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Tips for Writing a PhD Program Cover Letter

Tips For Writing A Phd Program Cover Letter

If you are feeling frustrated at the thought of writing yet another cover letter for your PhD program application, you are probably not alone.

Pretty much everyone hates the tedium of browsing sample cover letters online, reading advice posts about cover letters, staring helplessly at a blank computer screen on which a cover letter has yet to appear, and then giving up and eating some cake instead.

Tips For Writing A Phd Program Cover Letter

And really, you’ve already produced a resume, an application form, and probably a few writing samples as well. Do they really need a cover letter too? Will anyone even read it?

It may not be what you want to hear, but the quick answer is YES – yes, you do really need a cover letter, and yes, the admissions officers will read it.

So, what is a cover letter, exactly, and why do you need one? And more importantly, how do you writer a good one? Let me walk you through the basics.

Why do you need a cover letter?

Even though you have already completed a resume and application form, your PhD program cover letter is important because it is the one document that allows your personality to shine through – before the admissions officers decide whether to meet you in person.

Tips For Writing A Phd Program Cover Letter

Resumes and application documents are fundamentally fact-based – they comprise lists of achievements and summaries of experience, but they are necessarily formal and dry.

Your cover letter allows you to express who you are as a person, giving you the chance to “meet” the program director.

A good cover letter should tell the program director about you, convince them you will be a good addition to their program, and explain any gaps or oddities in your CV.

In other words, it’s your chance to bring your application to life. It’s also a great opportunity to demonstrate your writing ability and communication skills.

Tips For Writing A Phd Program Cover Letter

What should your cover letter include?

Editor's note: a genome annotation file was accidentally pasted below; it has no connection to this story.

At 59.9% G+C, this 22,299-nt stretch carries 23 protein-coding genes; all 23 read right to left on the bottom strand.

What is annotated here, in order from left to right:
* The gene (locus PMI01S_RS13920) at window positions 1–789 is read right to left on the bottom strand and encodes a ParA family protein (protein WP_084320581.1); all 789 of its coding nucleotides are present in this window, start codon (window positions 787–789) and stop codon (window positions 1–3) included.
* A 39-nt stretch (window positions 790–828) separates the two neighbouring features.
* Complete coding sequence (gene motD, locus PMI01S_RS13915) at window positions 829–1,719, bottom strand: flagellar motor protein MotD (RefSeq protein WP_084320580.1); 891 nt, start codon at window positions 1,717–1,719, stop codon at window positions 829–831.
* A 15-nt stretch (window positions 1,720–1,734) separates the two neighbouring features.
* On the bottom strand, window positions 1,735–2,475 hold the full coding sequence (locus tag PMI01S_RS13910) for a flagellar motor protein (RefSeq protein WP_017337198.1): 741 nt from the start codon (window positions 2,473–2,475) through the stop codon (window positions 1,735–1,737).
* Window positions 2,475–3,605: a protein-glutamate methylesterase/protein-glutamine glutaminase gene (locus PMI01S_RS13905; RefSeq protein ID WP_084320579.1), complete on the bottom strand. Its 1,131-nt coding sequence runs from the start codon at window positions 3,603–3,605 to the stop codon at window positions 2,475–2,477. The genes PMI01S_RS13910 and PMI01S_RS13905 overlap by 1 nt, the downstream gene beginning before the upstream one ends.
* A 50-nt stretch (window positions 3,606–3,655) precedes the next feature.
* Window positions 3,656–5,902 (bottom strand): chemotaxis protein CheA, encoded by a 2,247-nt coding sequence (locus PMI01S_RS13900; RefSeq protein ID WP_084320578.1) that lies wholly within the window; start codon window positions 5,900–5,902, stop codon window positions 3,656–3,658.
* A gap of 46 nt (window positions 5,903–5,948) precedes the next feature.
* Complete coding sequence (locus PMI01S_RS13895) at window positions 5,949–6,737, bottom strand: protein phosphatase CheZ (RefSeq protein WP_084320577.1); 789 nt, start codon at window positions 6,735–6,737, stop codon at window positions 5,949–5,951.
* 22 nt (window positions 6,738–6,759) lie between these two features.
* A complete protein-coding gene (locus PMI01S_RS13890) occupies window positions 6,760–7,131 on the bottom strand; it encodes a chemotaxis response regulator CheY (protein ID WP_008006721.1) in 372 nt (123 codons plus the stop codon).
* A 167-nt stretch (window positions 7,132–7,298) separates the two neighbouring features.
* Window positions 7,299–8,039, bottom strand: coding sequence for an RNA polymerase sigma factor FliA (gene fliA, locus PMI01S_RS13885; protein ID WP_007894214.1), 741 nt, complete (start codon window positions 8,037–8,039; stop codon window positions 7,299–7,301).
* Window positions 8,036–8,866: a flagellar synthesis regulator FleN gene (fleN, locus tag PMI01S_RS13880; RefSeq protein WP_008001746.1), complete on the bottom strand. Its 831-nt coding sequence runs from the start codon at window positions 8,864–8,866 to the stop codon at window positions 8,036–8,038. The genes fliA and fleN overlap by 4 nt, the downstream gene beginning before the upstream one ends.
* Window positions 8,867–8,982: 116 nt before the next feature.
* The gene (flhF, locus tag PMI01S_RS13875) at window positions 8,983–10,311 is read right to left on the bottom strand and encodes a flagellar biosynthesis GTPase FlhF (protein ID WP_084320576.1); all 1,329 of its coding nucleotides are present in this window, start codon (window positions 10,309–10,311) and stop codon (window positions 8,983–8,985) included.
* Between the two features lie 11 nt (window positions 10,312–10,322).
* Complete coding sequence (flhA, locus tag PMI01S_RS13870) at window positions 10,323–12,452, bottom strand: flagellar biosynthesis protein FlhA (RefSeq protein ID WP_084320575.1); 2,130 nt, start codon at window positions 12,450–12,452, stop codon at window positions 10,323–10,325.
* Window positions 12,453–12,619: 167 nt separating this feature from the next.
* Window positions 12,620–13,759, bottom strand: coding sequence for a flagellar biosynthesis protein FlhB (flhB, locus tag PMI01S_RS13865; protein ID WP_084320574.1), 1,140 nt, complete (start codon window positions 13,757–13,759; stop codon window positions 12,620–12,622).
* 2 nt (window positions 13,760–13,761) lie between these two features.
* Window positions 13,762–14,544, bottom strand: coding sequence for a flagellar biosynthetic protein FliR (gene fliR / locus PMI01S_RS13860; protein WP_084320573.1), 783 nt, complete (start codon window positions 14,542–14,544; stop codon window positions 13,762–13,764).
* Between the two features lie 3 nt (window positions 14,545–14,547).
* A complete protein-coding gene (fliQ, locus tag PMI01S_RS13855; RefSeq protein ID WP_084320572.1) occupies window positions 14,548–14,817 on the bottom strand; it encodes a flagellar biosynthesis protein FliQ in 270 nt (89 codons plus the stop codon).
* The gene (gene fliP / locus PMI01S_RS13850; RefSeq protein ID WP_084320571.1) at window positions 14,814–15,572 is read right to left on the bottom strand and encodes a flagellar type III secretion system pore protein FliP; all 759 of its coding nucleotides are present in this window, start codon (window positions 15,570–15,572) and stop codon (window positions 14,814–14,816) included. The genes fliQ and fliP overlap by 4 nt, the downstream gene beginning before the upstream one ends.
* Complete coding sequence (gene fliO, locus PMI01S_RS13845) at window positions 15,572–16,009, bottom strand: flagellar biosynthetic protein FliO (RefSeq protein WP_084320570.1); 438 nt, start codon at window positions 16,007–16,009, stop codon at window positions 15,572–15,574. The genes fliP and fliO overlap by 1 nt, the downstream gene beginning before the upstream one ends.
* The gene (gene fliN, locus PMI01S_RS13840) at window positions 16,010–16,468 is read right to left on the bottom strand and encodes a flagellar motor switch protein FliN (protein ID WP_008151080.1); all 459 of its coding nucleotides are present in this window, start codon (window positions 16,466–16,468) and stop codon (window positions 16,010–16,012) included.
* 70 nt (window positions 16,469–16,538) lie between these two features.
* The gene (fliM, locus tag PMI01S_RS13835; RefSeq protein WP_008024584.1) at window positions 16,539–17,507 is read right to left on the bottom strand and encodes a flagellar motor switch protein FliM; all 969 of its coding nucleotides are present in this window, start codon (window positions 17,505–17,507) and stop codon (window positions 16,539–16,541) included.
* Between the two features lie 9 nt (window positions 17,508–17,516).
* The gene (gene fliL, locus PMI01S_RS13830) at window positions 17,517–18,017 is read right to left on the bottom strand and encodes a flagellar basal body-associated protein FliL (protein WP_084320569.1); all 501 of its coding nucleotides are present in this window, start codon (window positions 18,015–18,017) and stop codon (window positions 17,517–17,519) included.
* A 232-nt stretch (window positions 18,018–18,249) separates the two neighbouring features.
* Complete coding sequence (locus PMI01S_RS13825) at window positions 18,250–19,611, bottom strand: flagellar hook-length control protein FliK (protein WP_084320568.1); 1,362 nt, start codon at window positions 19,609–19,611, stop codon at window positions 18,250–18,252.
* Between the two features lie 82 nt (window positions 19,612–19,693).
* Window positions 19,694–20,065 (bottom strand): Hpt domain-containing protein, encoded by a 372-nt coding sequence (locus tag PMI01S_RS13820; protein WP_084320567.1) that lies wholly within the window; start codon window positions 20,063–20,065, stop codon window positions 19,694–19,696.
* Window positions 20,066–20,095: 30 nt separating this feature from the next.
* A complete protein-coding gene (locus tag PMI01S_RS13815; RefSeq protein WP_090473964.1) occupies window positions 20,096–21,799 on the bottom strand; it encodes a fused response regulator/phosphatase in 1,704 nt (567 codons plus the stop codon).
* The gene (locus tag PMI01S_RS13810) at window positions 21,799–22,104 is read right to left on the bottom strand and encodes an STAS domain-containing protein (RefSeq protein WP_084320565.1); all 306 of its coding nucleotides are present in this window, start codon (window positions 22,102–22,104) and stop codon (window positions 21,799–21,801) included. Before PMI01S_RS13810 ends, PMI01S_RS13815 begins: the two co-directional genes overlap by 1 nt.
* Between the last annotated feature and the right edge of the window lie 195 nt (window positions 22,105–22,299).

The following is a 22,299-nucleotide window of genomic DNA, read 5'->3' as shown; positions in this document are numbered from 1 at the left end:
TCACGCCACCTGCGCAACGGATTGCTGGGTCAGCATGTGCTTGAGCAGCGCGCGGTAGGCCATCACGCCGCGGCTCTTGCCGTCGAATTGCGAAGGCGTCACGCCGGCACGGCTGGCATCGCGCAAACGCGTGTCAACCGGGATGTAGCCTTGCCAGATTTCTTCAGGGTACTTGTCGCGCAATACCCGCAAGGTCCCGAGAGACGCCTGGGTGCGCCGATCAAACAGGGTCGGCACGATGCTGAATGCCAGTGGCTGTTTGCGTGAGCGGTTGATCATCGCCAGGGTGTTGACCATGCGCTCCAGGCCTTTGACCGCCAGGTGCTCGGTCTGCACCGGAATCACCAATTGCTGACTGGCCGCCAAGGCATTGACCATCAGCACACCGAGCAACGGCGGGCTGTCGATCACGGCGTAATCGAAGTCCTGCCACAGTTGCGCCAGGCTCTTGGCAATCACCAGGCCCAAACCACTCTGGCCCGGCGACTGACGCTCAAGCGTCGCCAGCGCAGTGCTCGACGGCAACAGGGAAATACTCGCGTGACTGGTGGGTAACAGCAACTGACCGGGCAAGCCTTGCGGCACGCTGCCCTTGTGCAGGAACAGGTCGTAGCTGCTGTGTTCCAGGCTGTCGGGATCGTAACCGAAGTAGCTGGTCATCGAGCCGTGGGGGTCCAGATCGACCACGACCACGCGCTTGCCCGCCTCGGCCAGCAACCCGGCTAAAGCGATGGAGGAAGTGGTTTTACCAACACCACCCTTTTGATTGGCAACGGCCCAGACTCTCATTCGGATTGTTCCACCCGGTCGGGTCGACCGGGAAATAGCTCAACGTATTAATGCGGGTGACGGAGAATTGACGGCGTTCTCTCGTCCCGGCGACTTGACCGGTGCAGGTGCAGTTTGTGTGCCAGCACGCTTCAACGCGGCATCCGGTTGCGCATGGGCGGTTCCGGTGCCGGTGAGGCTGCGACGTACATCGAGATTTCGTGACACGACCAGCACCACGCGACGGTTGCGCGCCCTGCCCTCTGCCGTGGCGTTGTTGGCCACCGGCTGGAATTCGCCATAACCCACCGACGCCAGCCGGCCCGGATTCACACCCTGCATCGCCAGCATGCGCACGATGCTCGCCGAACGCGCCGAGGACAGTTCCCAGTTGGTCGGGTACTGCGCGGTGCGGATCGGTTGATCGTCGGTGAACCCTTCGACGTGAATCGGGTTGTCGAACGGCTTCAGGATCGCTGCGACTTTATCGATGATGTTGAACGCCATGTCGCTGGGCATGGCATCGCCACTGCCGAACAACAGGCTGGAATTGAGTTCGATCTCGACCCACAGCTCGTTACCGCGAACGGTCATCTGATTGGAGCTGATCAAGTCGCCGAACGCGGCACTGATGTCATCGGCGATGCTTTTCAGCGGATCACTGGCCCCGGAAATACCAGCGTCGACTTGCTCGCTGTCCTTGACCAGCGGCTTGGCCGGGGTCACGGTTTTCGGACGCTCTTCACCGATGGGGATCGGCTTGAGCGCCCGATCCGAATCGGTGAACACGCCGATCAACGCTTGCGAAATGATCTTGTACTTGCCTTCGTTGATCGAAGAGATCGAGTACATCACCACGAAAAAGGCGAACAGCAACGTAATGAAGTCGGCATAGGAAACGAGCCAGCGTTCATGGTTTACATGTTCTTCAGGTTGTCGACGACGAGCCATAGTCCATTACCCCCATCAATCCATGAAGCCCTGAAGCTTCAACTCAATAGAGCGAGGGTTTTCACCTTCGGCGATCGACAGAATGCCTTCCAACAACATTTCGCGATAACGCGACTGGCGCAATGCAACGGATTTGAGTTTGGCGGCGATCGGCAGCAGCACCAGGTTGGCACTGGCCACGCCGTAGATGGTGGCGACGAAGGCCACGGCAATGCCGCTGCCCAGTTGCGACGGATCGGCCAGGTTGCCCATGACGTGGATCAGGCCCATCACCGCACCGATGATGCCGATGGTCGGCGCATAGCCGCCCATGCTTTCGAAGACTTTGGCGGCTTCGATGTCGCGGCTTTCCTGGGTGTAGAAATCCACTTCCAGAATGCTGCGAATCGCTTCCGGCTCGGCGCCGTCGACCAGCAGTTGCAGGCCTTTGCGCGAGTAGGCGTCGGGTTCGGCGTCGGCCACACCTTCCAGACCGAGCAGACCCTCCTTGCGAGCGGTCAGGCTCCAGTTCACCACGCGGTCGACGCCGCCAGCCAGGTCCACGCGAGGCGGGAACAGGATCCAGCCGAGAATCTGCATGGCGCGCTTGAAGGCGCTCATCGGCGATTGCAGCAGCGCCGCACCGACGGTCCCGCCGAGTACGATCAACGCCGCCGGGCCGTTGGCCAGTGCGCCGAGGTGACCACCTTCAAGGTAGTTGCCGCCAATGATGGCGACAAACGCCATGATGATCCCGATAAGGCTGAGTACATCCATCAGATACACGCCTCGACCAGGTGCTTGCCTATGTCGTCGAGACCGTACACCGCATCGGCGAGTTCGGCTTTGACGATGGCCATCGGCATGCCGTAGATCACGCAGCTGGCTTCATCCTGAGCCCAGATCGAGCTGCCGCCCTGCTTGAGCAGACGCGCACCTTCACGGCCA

A good PhD program cover letter include a pretty standard set of components.

It should:

  • Briefly state your goals and what you are applying for

  • Summarize your background and include relevant experiences

  • Explain why you want to join this specific program

  • Summarize what you want/plan to research and how this research will impact your chosen field

  • Conclude with contact information

Remember, the admissions team want to know that you are capable of completing the program successfully and that you will be an asset to the program and school. By including these components, you should be aiming to show both.

Tips for Writing Your Cover Letter

Now that you know why you need a PhD program cover letter and what to include, you need some tips for making sure your letter stands out as awesome.

First and most importantly, you need to really show that you are invested in the program and school – you’re not the sort of candidate who’ll just take the first offer to come along! Research the program you are applying for so your cover letter can be “personalized” for the school and program, demonstrating that you’ll be a “keeper.”

Tips For Writing A Phd Program Cover Letter

Secondly, remember that this is your first impression, so you want to make it professional. Check with the organization for formatting guidelines, including their length preferences and what they want included in the letter.

Ask whether the letter is likely to be printed or emailed and choose your design and formatting options accordingly – tiny or fancy fonts and pale colors may not be easily readable in all situations, and your letter can’t shine if it can’t be read.

 

Tips For Writing A Phd Program Cover Letter

 

If your letter will be submitted digitally, saving as a pdf is a good option to ensure your formatting will remain stable across devices. You should also pause between writing the letter and sending it to edit and proofread thoroughly.

Finally, what you leave out is as important as what you include. While you do want to show your personality, too much gushy emotion can seem unprofessional, so try to stick with facts, not feelings.

You also want to avoid coming across as cocky, so avoid claims like “I am the perfect fit” or “no one has studied this topic before.”

Less is more – avoid wasting the reader’s time by leaving out discussion of experiences that are not relevant to the position you are applying for.

And remember, the letter should add understanding that cannot be gleaned from your other application documents, so avoid lists or simply re-telling your CV.

Need help preparing your graduate school application? Find out how dissertation coaching can help with a free consultation.

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